Lake is very academic is his presentation, but hard not to like. Obama has done well by choosing some "gray hair" to compensate for the fact that he's completely unqualified to be President of the United States.
I was just waiting for Lake to quote Obama from the 2004 Democratic National Convention:
"If there's an Arab-American family being rounded up without benefit of an attorney or due process, that threatens my civil liberties."How comforting. Almost as comforting as that guy who ran in 2000 and said:
"Arab-Americans are racially profiled in what's called secret evidence. People are stopped, and we've got to do something about that. My friend, Sen. Spence Abraham is pushing a law to make sure that Arab-Americans are treated with respect."Thanks to Nouri for linking to me on that one.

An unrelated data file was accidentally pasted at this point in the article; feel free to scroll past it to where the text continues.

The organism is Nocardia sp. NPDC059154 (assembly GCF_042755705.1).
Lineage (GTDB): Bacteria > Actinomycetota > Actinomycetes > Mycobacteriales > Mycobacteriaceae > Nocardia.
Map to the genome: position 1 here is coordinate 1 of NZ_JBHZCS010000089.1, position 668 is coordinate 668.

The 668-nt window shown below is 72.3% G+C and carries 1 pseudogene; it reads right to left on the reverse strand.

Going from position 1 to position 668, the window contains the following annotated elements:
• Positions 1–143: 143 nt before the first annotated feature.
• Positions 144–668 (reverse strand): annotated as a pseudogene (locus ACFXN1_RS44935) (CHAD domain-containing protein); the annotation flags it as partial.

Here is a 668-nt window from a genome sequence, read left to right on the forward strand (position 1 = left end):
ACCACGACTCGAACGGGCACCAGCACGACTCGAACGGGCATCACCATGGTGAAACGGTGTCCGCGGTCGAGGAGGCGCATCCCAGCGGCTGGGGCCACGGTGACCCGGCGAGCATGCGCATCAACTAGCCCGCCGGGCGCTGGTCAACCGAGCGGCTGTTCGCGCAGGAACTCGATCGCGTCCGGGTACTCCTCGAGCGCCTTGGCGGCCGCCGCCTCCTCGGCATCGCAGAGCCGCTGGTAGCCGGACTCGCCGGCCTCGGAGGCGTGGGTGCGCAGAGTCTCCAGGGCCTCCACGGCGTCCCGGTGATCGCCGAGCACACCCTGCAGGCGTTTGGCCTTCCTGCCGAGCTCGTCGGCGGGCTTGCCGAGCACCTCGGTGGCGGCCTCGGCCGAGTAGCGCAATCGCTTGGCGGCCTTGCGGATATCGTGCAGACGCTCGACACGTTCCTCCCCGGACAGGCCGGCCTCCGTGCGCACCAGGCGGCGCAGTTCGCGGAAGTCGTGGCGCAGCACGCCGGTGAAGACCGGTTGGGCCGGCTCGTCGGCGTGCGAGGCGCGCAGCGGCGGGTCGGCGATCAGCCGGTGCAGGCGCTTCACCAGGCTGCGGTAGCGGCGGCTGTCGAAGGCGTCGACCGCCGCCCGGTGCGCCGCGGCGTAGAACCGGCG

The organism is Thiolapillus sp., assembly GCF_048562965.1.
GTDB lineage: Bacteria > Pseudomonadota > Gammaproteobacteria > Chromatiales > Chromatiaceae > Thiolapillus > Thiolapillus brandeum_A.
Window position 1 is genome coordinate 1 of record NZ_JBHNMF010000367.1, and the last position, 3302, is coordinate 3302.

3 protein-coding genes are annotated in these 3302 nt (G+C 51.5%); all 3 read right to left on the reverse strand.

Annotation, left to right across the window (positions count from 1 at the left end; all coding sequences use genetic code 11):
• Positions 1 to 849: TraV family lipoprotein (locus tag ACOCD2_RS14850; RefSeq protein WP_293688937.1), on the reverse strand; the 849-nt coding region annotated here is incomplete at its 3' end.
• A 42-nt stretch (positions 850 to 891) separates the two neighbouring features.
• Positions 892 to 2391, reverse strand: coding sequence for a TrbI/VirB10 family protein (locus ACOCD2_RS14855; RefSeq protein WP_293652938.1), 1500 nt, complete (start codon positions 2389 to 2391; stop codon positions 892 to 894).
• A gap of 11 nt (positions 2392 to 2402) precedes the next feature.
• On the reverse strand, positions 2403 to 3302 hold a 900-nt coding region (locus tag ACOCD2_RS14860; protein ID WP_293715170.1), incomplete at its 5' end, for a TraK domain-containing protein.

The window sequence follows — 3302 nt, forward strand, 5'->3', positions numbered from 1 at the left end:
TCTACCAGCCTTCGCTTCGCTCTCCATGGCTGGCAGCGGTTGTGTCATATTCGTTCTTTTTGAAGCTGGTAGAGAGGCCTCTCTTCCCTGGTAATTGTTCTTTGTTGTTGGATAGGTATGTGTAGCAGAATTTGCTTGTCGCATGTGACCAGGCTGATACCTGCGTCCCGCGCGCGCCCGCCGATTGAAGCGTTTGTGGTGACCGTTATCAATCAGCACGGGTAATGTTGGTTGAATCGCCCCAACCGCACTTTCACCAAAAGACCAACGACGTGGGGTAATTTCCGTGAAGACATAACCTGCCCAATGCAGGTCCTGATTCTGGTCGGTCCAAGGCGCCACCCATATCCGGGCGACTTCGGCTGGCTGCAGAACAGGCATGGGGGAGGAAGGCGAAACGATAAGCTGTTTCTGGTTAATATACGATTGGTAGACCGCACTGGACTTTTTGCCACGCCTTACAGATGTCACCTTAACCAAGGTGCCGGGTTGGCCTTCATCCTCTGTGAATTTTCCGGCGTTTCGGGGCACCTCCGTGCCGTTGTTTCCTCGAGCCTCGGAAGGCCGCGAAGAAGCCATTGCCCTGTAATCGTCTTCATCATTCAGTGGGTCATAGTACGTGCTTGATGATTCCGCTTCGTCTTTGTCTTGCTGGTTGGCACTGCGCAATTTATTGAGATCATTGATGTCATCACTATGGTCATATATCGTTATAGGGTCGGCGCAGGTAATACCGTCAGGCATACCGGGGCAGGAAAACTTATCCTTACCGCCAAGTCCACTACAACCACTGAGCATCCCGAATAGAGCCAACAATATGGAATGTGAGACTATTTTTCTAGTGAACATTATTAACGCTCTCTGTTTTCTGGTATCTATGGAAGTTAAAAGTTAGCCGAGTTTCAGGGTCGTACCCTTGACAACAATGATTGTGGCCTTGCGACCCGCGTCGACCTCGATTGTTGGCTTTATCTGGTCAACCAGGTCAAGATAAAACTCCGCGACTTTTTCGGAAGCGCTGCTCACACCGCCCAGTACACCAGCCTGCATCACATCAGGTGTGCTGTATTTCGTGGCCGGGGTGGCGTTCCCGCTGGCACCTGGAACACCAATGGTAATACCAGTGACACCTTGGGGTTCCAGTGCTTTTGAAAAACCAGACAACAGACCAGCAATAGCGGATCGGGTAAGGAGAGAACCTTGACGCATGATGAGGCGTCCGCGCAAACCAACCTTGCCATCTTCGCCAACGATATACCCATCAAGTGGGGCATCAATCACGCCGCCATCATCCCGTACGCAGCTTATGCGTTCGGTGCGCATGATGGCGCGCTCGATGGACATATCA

5) Mitt Romney, represented by Alan Philp
Philp was a very nice guy, but not an expert on foreign policy so it was hard for him to respond. Hesham Mahmoud asked the hot question on everyone's mind - why did Romney attack Nancy Pelosi for wearing a scarf over her head as she visited the Umayyad Mosque in Damascus? Philp and another Romney staffer seemed to disagree with the context, but philanthropist Assad Jebara stepped in and compared it to wearing a yarmulke in a Jewish synagogue. George Salem even brought up how his wife covered her hair as a sign of respect when entering the Vatican.
After Philp ran through a rather comprehensive package of fiscally-conservative measures, I asked the same question that I had posed to Scheunemann earlier, although in a slightly different form. I said something like: